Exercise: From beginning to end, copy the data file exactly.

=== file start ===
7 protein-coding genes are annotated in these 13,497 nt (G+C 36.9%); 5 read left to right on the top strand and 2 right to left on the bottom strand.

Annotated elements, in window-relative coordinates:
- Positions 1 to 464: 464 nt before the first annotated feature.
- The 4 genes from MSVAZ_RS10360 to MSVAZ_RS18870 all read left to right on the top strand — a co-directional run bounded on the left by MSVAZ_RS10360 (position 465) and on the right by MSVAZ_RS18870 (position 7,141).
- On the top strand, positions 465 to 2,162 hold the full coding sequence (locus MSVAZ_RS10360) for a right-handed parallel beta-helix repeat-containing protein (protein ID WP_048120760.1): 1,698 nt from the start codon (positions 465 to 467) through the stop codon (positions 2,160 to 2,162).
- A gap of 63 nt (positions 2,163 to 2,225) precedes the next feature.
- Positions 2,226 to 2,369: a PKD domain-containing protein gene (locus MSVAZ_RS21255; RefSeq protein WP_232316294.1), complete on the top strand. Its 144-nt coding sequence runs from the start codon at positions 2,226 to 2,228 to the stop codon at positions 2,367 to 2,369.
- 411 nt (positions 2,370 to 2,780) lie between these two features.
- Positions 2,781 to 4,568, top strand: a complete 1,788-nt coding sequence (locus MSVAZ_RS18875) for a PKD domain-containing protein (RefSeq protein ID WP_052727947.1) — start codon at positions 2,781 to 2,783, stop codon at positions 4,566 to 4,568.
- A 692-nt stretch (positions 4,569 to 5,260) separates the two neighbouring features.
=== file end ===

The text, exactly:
7 protein-coding genes are annotated in these 13,497 nt (G+C 36.9%); 5 read left to right on the top strand and 2 right to left on the bottom strand.

Annotated elements, in window-relative coordinates:
- Positions 1 to 464: 464 nt before the first annotated feature.
- The 4 genes from MSVAZ_RS10360 to MSVAZ_RS18870 all read left to right on the top strand — a co-directional run bounded on the left by MSVAZ_RS10360 (position 465) and on the right by MSVAZ_RS18870 (position 7,141).
- On the top strand, positions 465 to 2,162 hold the full coding sequence (locus MSVAZ_RS10360) for a right-handed parallel beta-helix repeat-containing protein (protein ID WP_048120760.1): 1,698 nt from the start codon (positions 465 to 467) through the stop codon (positions 2,160 to 2,162).
- A gap of 63 nt (positions 2,163 to 2,225) precedes the next feature.
- Positions 2,226 to 2,369: a PKD domain-containing protein gene (locus MSVAZ_RS21255; RefSeq protein WP_232316294.1), complete on the top strand. Its 144-nt coding sequence runs from the start codon at positions 2,226 to 2,228 to the stop codon at positions 2,367 to 2,369.
- 411 nt (positions 2,370 to 2,780) lie between these two features.
- Positions 2,781 to 4,568, top strand: a complete 1,788-nt coding sequence (locus MSVAZ_RS18875) for a PKD domain-containing protein (RefSeq protein ID WP_052727947.1) — start codon at positions 2,781 to 2,783, stop codon at positions 4,566 to 4,568.
- A 692-nt stretch (positions 4,569 to 5,260) separates the two neighbouring features.